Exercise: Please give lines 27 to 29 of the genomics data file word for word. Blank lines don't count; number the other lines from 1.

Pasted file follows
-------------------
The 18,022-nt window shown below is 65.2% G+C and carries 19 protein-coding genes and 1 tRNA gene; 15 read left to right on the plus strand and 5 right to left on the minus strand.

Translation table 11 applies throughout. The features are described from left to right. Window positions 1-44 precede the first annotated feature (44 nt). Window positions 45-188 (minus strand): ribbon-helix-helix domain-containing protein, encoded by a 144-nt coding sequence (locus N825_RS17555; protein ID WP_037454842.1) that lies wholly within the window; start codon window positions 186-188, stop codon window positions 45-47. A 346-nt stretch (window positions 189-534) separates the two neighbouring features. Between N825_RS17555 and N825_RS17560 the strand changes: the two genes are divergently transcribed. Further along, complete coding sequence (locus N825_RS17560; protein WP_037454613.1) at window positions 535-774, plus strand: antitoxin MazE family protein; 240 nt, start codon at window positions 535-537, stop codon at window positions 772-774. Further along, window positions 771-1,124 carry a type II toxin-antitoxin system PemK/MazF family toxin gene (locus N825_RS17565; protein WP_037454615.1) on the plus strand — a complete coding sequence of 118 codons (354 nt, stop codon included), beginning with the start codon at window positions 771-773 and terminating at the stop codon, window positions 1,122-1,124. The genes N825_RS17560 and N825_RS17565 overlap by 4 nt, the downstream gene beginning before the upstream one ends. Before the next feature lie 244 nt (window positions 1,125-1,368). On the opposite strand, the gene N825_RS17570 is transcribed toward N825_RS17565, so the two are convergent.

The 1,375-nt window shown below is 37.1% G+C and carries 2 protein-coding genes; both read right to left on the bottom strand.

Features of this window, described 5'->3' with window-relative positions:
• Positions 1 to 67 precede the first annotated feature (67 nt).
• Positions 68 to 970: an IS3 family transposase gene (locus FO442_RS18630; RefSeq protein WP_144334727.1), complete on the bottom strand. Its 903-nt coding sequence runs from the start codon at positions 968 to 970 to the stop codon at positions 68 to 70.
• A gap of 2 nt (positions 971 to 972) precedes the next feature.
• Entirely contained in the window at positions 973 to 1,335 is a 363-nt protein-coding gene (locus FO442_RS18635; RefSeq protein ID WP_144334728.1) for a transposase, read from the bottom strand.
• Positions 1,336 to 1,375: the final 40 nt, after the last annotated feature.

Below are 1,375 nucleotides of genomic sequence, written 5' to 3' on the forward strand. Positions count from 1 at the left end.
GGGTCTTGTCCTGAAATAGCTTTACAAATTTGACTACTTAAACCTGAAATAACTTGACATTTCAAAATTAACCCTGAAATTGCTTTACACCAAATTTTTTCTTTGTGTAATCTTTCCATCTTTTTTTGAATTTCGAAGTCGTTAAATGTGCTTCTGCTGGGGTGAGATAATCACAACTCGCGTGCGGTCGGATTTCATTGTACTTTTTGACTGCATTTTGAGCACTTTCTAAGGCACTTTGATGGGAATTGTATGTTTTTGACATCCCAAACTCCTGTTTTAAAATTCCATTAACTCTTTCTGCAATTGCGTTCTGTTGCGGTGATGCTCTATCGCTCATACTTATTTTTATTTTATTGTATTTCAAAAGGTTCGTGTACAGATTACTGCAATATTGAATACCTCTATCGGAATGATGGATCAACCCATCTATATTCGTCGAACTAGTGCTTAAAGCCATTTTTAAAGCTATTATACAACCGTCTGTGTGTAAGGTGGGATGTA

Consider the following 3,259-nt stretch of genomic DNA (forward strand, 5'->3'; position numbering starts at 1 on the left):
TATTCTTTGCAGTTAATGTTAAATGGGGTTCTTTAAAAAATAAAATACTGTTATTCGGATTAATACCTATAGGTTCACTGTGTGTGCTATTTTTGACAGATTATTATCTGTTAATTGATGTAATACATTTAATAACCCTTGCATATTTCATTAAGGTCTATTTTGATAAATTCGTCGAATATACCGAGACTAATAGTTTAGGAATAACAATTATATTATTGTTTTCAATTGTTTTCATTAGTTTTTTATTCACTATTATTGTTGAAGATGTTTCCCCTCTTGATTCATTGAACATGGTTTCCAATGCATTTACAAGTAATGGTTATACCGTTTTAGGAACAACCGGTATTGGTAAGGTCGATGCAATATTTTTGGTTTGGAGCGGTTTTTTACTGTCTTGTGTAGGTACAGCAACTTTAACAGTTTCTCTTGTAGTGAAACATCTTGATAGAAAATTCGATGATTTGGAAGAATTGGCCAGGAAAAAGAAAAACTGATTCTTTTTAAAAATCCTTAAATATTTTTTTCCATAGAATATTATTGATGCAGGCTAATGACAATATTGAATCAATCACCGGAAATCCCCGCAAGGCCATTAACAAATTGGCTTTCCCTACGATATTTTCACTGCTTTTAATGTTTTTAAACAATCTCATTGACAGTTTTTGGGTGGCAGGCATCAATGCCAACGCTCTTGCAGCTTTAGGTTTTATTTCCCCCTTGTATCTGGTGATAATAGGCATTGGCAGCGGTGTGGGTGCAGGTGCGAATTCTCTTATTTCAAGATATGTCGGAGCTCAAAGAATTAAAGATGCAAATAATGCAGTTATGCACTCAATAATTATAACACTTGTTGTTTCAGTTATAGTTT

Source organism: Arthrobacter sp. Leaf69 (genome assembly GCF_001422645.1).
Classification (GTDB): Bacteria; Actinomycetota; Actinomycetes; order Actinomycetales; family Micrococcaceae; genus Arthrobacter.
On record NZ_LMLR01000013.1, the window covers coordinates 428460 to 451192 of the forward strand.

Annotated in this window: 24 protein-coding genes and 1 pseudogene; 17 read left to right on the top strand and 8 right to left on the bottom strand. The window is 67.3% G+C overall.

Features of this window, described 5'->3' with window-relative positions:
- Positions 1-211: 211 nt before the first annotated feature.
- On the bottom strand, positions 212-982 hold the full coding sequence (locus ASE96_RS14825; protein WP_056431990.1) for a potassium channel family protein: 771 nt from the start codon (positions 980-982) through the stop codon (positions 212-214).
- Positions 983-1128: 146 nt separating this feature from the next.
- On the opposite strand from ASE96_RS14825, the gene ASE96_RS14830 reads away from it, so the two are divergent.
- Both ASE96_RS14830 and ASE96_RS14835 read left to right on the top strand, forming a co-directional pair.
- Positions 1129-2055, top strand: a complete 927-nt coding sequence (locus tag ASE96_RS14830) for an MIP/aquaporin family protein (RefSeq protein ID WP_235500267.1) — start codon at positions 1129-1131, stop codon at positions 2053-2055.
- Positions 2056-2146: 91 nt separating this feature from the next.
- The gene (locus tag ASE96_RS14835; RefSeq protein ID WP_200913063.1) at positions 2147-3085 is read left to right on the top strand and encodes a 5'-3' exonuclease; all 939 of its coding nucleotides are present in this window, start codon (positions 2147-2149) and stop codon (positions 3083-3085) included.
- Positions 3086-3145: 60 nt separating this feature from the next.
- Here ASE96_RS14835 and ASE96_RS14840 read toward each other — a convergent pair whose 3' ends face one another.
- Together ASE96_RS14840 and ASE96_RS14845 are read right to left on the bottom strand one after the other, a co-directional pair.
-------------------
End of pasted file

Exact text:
- Positions 3086-3145: 60 nt separating this feature from the next.
- Here ASE96_RS14835 and ASE96_RS14840 read toward each other — a convergent pair whose 3' ends face one another.
- Together ASE96_RS14840 and ASE96_RS14845 are read right to left on the bottom strand one after the other, a co-directional pair.